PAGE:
She is one of the most important warships of the past century. But visitors will have to wait until next year before they can climb aboard HMS Caroline again.
The veteran of the Battle of Jutland, now docked permanently in Belfast as a museum ship, was due to reopen this summer, having been closed for the previous two years because of the pandemic. The National Museum of the Royal Navy (NMRN) has said that she will now not open until early 2023.
Caroline was built in Merseyside in 1914, the year of the outbreak of the First World War. In 1916, she was involved in the Battle of Jutland, the most significant naval battle of the conflict, and the only main fleet action between the German and British navies – the largest two in the world at the time.
The 12-hour battle for control of the North Sea between 31 May and 1 June 1916 cost the lives of more than 8,500 sailors.
With a maximum speed of close to 30 knots, the light cruiser Caroline enabled the Royal Navy to respond to long-range torpedo attacks on its battleships. She could also promptly locate enemy naval formations and convey their location back to the main fleet.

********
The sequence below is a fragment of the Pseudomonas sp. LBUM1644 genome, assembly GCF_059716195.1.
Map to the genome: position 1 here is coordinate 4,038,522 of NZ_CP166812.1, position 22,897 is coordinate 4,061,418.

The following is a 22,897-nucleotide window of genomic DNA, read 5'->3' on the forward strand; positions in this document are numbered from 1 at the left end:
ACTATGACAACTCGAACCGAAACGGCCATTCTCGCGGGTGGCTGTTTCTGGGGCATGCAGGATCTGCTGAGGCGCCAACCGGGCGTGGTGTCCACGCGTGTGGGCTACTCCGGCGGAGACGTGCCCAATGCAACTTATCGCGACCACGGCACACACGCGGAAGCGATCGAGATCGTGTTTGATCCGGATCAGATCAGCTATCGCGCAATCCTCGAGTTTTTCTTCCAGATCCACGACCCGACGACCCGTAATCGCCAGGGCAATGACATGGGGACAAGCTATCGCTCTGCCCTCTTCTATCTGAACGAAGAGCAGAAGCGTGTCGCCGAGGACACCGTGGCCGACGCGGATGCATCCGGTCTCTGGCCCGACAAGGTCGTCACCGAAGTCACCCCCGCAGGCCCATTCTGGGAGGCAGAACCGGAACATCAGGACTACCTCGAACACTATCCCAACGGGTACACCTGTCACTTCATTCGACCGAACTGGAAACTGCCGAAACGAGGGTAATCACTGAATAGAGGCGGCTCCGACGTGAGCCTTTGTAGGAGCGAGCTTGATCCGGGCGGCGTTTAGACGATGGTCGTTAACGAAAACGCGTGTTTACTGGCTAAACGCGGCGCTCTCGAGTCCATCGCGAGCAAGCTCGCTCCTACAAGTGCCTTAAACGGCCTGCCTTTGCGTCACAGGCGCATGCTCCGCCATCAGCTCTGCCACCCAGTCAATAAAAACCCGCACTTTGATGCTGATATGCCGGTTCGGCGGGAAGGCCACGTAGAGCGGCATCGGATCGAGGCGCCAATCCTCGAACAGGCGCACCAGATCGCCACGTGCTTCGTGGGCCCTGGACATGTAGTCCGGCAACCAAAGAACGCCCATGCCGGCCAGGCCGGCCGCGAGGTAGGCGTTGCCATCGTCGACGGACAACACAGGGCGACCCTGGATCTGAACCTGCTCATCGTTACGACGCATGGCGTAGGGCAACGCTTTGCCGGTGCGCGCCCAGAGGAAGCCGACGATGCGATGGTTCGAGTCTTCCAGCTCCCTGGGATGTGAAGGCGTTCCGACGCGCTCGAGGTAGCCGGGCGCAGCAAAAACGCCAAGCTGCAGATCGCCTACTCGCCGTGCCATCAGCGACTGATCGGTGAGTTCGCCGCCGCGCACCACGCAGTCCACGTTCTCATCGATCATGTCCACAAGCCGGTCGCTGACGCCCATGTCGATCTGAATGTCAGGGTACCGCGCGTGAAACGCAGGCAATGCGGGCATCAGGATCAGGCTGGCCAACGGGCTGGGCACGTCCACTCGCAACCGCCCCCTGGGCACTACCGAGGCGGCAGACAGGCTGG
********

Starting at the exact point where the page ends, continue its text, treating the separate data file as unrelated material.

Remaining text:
Caroline is now the sole survivor of the Battle of Jutland still afloat. After the war’s end, she became a static headquarters and training ship for the Royal Naval Reserve in Belfast. But she returned to action during the Second World War to protect the North Atlantic convoys from U-boat attacks.
After a second period as a training ship, Caroline was finally decommissioned in 2011, making her the longest-serving ship in commission in the Royal Navy after HMS Victory.
Now housed in Belfast’s famous Titanic Quarter, Caroline first opened to the public in 2017, following the centenary of Jutland.
The ship is the only NMRN- run institution yet to reopen following the Covid pandemic. Earlier this year, a deal was reached between the NMRN and the Northern Ireland Department for the Economy to secure her long-term future, although the reason for this latest delay has not been made public.
‘We will be reintroducing public access to the ship through select events over the coming months, with a full visitor reopening planned for early 2023,’ an NMRN spokesperson said.